I’ve spent this week separating feelings from truth.
Because, as my counselor pointed out, while feelings can sometimes point us toward the truth of a situation, sometimes they are just feelings. Sometimes they lag behind the truth that we have discovered in a situation, so while our minds understand it, our feelings are still operating under false assumptions.
One thing that helped me this week was to realize that deep pain does not have to be caused by abuse. Sometimes we feel deep pain as a result of an accident. Or as a result of carelessness. If I’m a victim of an auto accident, that doesn’t necessarily mean I’m a victim of the person driving the other car. It might be that I’m a victim of their carelessness. Or of the sun being in their eyes at the precise moment I crossed in front of them. But that doesn’t mean they were trying to harm me – it’s not personal. That’s why it’s called an accident.
Certainly, a pattern of harmful behavior is more concerning than a momentary lapse in judgment, but either way the pain is the same.
But the depth of my pain does not define the depth of intent on the part of the other person.
And this is where those feelings come in that may or may not have read the latest memo on the truth of the situation, because it still feels like abuse. That doesn’t mean it is.
And it is okay to say I am hurt without having to also accuse the other person of intentionally hurting me.
Another realization I came to this week is that a large part of the reason I was holding on to the abuse angle was that in order to put a stop to the collateral damage, I have had to make a decision that is unpopular in Christian circles. It is offensive to some peoples’ theology.
Heck, it even offends me.
So I was aiming for the angle that would make it more acceptable. I have to accept that it is just not going to be popular and deal with the fall-out.
Because I cannot afford to chose people-pleasing over self-preservation any longer. So I’m just going to have to let people-pleasing go.
And just like that, another idol topples.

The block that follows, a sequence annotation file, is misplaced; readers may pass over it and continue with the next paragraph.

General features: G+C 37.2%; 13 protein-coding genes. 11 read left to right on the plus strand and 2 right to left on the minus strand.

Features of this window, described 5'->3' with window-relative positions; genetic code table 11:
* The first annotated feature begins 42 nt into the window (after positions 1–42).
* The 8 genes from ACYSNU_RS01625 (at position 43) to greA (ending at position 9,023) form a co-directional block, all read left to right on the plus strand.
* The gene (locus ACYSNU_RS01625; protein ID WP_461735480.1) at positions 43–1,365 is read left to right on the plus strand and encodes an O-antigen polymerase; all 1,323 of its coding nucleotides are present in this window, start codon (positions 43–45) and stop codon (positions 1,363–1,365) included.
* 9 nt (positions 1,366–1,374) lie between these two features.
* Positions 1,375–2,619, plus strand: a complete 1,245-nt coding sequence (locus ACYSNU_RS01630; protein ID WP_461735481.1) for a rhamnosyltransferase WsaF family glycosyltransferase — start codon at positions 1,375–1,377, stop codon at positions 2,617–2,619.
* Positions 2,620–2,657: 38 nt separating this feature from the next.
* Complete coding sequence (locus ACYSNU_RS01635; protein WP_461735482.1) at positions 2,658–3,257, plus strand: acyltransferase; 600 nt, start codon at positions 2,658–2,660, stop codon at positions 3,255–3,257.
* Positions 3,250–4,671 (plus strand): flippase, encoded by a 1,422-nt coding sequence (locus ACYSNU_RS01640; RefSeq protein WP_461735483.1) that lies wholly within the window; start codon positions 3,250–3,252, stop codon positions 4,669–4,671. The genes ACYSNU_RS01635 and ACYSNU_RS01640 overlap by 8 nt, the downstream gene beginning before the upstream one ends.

First, about four years ago, I let go of the idol of The Romantic Relationship. That had been a driving force in my life since my early teens. “If I could just be loved by someone, really admired, respected and loved for who I am, then I would know that I’m okay.” That was the idol that shaped the way I dealt with every relationship, always looking for Prince Charming, always waiting for him to sweep me off my feet, and getting angry at the Lord when He didn’t produce one.
So angry, in fact, that I took the matter in hand myself and chose a man that fit the basic requirements I had for a husband – leader in the church, gainfully employed, heterosexual, close to my age and laughs at my jokes. I chose to ignore all the warning signs (still lives with his mother, has never dated before, doesn’t really understand what faith is, has never left this area, has multiple phobias, often cannot follow the train of a conversation without getting confused). I had decided, in light of the failure of all the other relationships I had had, that the answer was to simply shift my focus to a less-than-suave kind of guy, based upon the fact that a friend had done that and it had worked out for her. I all but stuck my fingers in my ears and told the Lord to be quiet about it – I had it handled.
So then I accomplished the marriage, and right next to that idol of Romantic Relationships I erected a new one. The idol of The Perfect Christian Marriage. I did whatever it took to make everything look like we were the perfect Christian couple. I never spoke ill of my husband. I submitted to him even when he was clearly following his fears instead of God’s leading. I couldn’t even admit to myself that our relationship was not right, let alone to anyone else. We were that cute couple that cracked a lot of jokes and were always sweet and friendly to people. A little dorky, a little unsuccessful, a little undignified and never able to pay full price, but sweet and friendly nonetheless and heck we LIKE second-hand furniture don’tcha know.
So where the idol of Romantic Relationships toppled a few years ago, the Perfect Christian Marriage idol was knocked off the altar a year or so after that, when I realized my husband really did not want to do what it would take to make it work. I had to let it go, because I realized I could not make it work on my own.
It was at that point that I realized that I had been focusing far too much on my marriage and not enough on my own relationship with the Lord. I shifted focus and started simply leaning in to Him and asking what He wanted of me.
And here I am now, back at that altar, realizing that there are still idols on it. And that I have to either bow down to the idol of People-Pleasing or let it go once and for all.
Because here’s the thing about People-Pleasing. When you do too much of that, you start to swing the pendulum away from it, and the other end of that pendulum swing is criticism. So the back side of that People-Pleasing idol is actually tearing others down in your mind.
It’s a heck of a pendulum swing to get tossed around by. On the surface you’re super-sweet and nice, but at home you’re as critical as all get-out.
I believe this may be one of the areas in which I have caused the most harm to my children, because they have grown up seeing this.
And now I stand at a crossroads where I have to either choose the continue with this crazy pendulum swing, or let it go.
I have a suspicion that the middle position between criticism and people-pleasing is actually love. And since everything God does is rooted in and steeped in love, that is where I want to start building my life.
Instead of alternating between people-pleasing and criticism, perhaps I can simply love.